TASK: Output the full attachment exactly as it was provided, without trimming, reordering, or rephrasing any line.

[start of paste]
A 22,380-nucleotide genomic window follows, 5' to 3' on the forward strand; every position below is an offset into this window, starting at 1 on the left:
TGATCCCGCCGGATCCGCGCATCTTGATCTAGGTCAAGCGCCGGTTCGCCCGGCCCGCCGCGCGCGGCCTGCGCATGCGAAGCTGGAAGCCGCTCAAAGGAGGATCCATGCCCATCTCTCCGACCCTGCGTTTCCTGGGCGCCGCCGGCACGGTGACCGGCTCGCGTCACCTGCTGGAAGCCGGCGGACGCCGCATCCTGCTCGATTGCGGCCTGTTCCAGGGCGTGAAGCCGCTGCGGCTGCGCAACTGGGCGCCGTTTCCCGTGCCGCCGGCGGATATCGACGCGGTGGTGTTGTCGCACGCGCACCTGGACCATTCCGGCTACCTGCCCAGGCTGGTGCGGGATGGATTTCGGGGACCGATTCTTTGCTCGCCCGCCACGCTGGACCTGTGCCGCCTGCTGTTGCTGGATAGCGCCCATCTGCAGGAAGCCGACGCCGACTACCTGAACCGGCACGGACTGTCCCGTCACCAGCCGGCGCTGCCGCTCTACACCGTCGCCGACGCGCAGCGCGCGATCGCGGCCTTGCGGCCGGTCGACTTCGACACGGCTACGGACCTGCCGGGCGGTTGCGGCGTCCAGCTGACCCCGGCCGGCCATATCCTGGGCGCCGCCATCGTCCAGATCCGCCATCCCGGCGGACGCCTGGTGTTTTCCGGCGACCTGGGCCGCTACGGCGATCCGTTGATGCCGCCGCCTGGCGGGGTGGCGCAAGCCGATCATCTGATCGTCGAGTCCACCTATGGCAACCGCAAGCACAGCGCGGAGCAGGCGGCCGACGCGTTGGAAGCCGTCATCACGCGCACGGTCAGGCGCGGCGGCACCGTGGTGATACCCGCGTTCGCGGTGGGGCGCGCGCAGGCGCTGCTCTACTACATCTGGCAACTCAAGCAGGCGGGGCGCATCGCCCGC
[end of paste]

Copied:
A 22,380-nucleotide genomic window follows, 5' to 3' on the forward strand; every position below is an offset into this window, starting at 1 on the left:
TGATCCCGCCGGATCCGCGCATCTTGATCTAGGTCAAGCGCCGGTTCGCCCGGCCCGCCGCGCGCGGCCTGCGCATGCGAAGCTGGAAGCCGCTCAAAGGAGGATCCATGCCCATCTCTCCGACCCTGCGTTTCCTGGGCGCCGCCGGCACGGTGACCGGCTCGCGTCACCTGCTGGAAGCCGGCGGACGCCGCATCCTGCTCGATTGCGGCCTGTTCCAGGGCGTGAAGCCGCTGCGGCTGCGCAACTGGGCGCCGTTTCCCGTGCCGCCGGCGGATATCGACGCGGTGGTGTTGTCGCACGCGCACCTGGACCATTCCGGCTACCTGCCCAGGCTGGTGCGGGATGGATTTCGGGGACCGATTCTTTGCTCGCCCGCCACGCTGGACCTGTGCCGCCTGCTGTTGCTGGATAGCGCCCATCTGCAGGAAGCCGACGCCGACTACCTGAACCGGCACGGACTGTCCCGTCACCAGCCGGCGCTGCCGCTCTACACCGTCGCCGACGCGCAGCGCGCGATCGCGGCCTTGCGGCCGGTCGACTTCGACACGGCTACGGACCTGCCGGGCGGTTGCGGCGTCCAGCTGACCCCGGCCGGCCATATCCTGGGCGCCGCCATCGTCCAGATCCGCCATCCCGGCGGACGCCTGGTGTTTTCCGGCGACCTGGGCCGCTACGGCGATCCGTTGATGCCGCCGCCTGGCGGGGTGGCGCAAGCCGATCATCTGATCGTCGAGTCCACCTATGGCAACCGCAAGCACAGCGCGGAGCAGGCGGCCGACGCGTTGGAAGCCGTCATCACGCGCACGGTCAGGCGCGGCGGCACCGTGGTGATACCCGCGTTCGCGGTGGGGCGCGCGCAGGCGCTGCTCTACTACATCTGGCAACTCAAGCAGGCGGGGCGCATCGCCCGC